Hillier___Barrow_Chapter_9 - Hillier & Barrow Chapter 9...

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Chapter 9 Finances and Lifestyles
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Demographic Projections Over next 40 years, number of elderly will double, number of oldest-old will quintuple In early 1900s, almost all elderly were poor or near poor Social programs (such as Social Security) and pensions have improved financial status Shaky economic times hit elderly especially hard due to lower interest rates
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Financial Status 1 in 6 households of elders had income lower than $15,000 in 2000. 40% had incomes of $37,000 or more. Poverty rates dropped from 24.6% in 1970 to 9.8% in 2000, but 20% of elders are poor or “near poor”. SES, race, ethnicity and gender all combine to predict financial status in old age, especially “triple jeopardy”. Cumulative disadvantage: disadvantage gets more pronounced with age
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Financial Security cont. 13% of older households have no other income than Social Security. 30% rely on Social Security for 4/5 of income. Women, minorities, those living alone and oldest-old make up 90% of elderly poor. Decrease in funding for social programs puts older adults in precarious position.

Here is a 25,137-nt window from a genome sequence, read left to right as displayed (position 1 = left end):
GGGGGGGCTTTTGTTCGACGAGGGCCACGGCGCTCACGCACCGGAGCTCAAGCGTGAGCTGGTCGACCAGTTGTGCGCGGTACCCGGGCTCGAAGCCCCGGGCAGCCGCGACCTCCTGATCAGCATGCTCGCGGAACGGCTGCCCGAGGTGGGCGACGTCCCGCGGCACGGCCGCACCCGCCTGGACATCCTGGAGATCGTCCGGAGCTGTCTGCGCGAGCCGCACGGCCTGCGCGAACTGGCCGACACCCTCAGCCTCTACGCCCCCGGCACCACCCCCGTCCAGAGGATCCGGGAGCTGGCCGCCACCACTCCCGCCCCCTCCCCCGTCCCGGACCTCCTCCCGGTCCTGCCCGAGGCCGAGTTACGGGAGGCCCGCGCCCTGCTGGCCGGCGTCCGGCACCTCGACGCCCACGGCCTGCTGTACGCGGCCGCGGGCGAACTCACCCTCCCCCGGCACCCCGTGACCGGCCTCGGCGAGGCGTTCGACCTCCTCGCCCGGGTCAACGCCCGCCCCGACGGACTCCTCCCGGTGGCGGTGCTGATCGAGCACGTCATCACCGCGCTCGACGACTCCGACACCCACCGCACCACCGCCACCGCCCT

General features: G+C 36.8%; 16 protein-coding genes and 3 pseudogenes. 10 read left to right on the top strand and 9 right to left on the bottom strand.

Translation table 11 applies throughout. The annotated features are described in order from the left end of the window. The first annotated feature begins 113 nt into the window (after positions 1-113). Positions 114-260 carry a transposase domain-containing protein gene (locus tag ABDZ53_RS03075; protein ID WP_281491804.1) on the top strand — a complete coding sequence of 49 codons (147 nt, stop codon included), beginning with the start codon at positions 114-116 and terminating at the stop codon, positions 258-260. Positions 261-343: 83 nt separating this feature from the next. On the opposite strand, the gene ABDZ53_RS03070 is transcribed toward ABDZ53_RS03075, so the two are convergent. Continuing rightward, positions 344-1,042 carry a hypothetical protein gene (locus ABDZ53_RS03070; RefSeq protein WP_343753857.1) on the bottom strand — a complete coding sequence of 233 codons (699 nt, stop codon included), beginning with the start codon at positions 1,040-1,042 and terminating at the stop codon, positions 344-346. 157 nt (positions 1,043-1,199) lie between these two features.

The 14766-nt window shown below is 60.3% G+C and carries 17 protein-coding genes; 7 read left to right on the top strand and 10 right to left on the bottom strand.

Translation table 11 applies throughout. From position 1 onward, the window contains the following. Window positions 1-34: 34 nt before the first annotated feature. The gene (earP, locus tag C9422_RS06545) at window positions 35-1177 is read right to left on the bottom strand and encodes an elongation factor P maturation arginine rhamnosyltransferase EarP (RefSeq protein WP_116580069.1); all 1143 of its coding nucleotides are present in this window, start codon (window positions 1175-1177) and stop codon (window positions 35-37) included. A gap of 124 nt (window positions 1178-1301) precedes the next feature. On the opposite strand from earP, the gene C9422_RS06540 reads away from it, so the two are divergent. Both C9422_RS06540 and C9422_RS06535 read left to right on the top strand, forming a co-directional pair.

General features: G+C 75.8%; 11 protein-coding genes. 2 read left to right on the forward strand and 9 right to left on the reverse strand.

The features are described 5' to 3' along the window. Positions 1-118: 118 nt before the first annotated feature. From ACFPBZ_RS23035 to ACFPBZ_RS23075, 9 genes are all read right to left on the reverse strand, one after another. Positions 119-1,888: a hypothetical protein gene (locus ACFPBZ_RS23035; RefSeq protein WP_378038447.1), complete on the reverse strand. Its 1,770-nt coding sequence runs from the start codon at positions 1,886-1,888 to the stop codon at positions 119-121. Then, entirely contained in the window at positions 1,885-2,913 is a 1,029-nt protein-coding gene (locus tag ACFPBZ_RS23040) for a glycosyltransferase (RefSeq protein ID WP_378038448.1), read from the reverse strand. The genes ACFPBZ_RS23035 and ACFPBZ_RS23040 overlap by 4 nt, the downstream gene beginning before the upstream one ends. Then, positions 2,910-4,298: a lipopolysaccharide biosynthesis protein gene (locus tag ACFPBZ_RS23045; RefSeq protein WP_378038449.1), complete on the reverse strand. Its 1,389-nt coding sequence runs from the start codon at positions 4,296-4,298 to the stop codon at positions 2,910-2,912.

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Home Ownership Vast majority of Americans save very little for old age, or have other financial assets. Household debt is at an all-time high. 78% of older adults owned their own homes in 1996, but maintenance, high utility costs and property taxes keep home ownership expensive; Home equity conversions and reverse mortgages can provide income for those who want to age in place.
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Mobile Homes Almost half of mobile home residents are over age 50, and 90% own their units. Most live in mobile home parks, many in
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Hillier___Barrow_Chapter_9 - Hillier & Barrow Chapter 9...

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